2011) (quoting Larson v. U.S. Dep’t of State, 565 F.3d 857, 870 (D.C. Cir. 2009)).
Lastly, even when an exemption applies to shield one portion of a document responsive to
the FOIA request, the agency is required to disclose “[a]ny reasonably segregable portion” of that
document. See 5 U.S.C. § 552(b). “It is neither consistent with the FOIA nor a wise use of
increasingly burdened judicial resources to rely on in camera review of documents as the principal
tool for review of segregability disputes.” Mead Data Cent., Inc. v. U.S. Dep’t of the Air Force,
566 F.2d 242, 262 (D.C. Cir. 1977) (footnote omitted). Instead, agencies enjoy a presumption of
compliance with this obligation, absent contrary evidence submitted by the plaintiff. See Sussman
v. U.S. Marshals Serv., 494 F.3d 1106, 1117 (D.C. Cir. 2007).
The FBI seeks summary judgment on the ground that it has fully complied with the court’s
September 2015 Order. The Third and Fourth Declarations of FBI Section Chief David M.
Hardy2—which the FBI offers as proof of its compliance—state that the FBI has searched for the
third-party names Jett provided, as well as run a search of its systems that would flag any
responsive records in the ELSUR indices. See Third Hardy Decl. ¶ 7; see also Def.’s Second Mot.
at 2–3. Despite running these additional searches, the FBI represents that it only found the
documents initially produced to Jett and those subsequently “provided to [Jett] by letter dated
December 30, 2015.” Def.’s Second Mot. at 3; Third Hardy Decl. ¶¶ 13, 15–16.
Jett challenges the adequacy of the FBI’s search and its justifications for withholding
portions of those materials released on December 30, 2015. The court addresses each of Jett’s
contentions in turn.
Whether the FBI’s Search was Adequate
Jett’s primary contention is that the FBI cannot claim it performed an adequate search in
compliance with its statutory obligations. Jett challenges both the timeline in which the FBI made
its searches and whether the searches the FBI ran reached all records responsive to Jett’s FOIA
First, Jett takes issue with the FBI’s representation that its searches after the court’s
September 2015 Order denying summary judgment produced no new, responsive materials. Jett
Mr. Hardy is the Section Chief of the Record/Information Dissemination Section of the FBI’s Records Management
Division. See Def.’s Combined Opp’n to Pl.’s Renewed Mot. for Summ. J. & Pl.’s Rule 56(d) Mot., ECF No. 38,
Fourth Decl. of David M. Hardy, ECF No. 38-1, ¶ 1.
specifically points to the agency’s production of new, responsive materials on December 30, 2015,
which came after the court denied the FBI’s first Motion for Summary Judgment. See Pl.’s Mem.
in Supp. of Pl.’s Renewed Mot. for Summ. J., ECF No. 34 [hereinafter Pl.’s Second Mem.], at 3–
4. Put another way, Jett claims that the FBI’s assertion that it found no new documents after
searching the CRS and the ELSUR indices for Jett’s name and the third-party names Jett provided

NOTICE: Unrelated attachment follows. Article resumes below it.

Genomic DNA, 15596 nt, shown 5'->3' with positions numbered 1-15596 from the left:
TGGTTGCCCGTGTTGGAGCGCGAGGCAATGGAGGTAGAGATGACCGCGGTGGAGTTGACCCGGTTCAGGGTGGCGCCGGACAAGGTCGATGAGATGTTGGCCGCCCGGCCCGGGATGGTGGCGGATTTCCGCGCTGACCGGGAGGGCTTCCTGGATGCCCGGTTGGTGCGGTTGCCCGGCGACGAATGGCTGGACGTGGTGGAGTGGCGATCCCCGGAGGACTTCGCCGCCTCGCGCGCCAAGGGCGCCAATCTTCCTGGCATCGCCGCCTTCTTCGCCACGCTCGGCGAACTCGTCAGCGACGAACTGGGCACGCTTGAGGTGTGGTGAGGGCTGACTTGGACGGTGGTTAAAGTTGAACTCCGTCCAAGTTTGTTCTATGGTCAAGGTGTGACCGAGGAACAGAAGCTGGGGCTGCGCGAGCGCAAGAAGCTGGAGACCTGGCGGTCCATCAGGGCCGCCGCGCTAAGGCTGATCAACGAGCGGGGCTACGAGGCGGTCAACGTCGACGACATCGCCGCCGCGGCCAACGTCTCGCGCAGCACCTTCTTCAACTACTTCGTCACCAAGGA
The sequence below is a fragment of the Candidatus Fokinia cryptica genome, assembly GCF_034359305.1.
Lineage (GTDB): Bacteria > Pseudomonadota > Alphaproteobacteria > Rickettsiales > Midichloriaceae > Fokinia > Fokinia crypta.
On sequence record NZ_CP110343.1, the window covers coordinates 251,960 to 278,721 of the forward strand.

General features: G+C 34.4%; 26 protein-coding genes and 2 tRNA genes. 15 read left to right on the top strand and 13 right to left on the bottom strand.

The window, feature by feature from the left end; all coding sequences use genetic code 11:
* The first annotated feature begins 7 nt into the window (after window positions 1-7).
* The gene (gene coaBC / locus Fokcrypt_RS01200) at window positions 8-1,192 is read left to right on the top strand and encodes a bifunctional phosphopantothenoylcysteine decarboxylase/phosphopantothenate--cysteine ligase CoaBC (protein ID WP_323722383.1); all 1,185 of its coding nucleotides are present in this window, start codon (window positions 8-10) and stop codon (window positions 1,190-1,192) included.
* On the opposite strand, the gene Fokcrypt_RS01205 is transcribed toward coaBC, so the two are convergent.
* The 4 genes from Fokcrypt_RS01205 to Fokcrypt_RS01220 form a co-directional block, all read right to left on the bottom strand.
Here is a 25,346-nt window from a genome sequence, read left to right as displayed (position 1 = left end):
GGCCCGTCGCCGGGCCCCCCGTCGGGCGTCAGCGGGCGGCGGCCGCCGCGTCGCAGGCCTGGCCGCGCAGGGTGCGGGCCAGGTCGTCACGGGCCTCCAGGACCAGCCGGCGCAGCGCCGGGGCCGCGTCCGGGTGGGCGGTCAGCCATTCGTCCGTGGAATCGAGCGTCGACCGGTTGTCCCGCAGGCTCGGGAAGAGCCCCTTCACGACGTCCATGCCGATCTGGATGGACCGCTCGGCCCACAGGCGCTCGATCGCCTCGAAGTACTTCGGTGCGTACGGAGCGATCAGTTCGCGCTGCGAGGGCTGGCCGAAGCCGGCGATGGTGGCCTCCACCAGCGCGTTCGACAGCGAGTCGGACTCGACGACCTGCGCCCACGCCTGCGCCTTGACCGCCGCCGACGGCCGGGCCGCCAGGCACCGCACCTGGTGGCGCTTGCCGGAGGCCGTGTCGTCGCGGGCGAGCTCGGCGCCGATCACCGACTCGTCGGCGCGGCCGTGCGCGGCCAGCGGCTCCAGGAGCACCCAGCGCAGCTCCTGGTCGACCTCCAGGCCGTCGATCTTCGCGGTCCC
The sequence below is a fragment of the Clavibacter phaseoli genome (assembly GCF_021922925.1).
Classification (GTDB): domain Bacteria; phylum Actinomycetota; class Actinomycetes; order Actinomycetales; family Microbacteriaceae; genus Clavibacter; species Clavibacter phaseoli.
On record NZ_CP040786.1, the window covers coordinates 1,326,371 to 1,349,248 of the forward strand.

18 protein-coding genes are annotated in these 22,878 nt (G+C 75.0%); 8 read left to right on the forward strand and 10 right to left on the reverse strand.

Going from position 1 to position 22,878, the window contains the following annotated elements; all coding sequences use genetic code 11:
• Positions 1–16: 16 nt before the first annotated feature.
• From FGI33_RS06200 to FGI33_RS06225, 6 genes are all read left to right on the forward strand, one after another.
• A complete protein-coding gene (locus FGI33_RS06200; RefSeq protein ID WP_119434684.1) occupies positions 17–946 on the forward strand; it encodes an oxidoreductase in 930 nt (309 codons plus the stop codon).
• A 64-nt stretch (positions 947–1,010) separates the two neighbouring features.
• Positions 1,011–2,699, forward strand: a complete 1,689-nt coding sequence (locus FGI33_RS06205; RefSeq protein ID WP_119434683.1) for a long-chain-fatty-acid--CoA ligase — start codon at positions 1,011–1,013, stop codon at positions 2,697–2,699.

cannot be squared with the agency’s production of new documents on December 30, 2015.
Second, Jett challenges the FBI’s representation that only a single search inquiry was
needed to identify all responsive records located within the CRS and the ELSUR indices. To
support this argument, Jett cites declarations made by Hardy in other FOIA cases brought in this
District Court, in which Hardy states that the CRS and the ELSUR indices are separate databases
and that, in each case, the FBI ran separate inquires in each database to locate all responsive
records. See id. at 2, 7. Accordingly, Jett avers, the FBI has previously represented it must conduct
separate searches—one in each database—to reach records in both the CRS and ELSUR indices,
which contradicts the FBI’s recent representations here.
Jett requests limited discovery to address these perceived factual disputes in the FBI’s
representations, or, in the alternative, that the court summarily deny the FBI’s motion and schedule
an evidentiary trial. See id. at 4.
The court concludes that the Third and Fourth Hardy Declarations resolve the apparent
conflict in the FBI’s declarations regarding when the search for materials produced to Jett by letter
on December 30, 2015, actually occurred and whether that search was a “new” search pursuant to
the court’s September 2015 Order. The Third Hardy Declaration explains that, after the court
denied reconsideration, the FBI complied with the court’s September 2015 Order by conducting
searches using Jett’s name and the names of the third-party individuals Jett provided, thereby
allowing the FBI to find and review any new responsive records. Third Hardy Decl. ¶¶ 8–12.
Those searches produced no new responsive material. See id. ¶¶ 13, 15. Separately, the Fourth
Hardy Declaration explains that the materials sent to Jett on December 30, 2015, were not the
product of the new searches conducted to comply with the September 2015 Order. Instead, those
records stemmed from a search conducted before the court’s September 2015 Order, and the FBI
had intended to review and give these materials to Jett months earlier but mistakenly had not. See
Def.’s Combined Opp’n to Pl.’s Renewed Mot. for Summ. J. & Pl.’s Rule 56(d) Mot., ECF No.
38 [hereinafter Def.’s Second Opp’n], Fourth Decl. of David M. Hardy, ECF No. 38-1 [hereinafter
Fourth Hardy Decl.], ¶ 6. 3
While awaiting the court’s ruling on the FBI’s Motion for
Reconsideration, Hardy states, “the FBI conducted a review to ensure all responsive records had
been processed for release.” Id. ¶ 7. This review was not a new search, but rather, a “reexamin[ation of] the content of the documents previously released to [Jett]” from which the FBI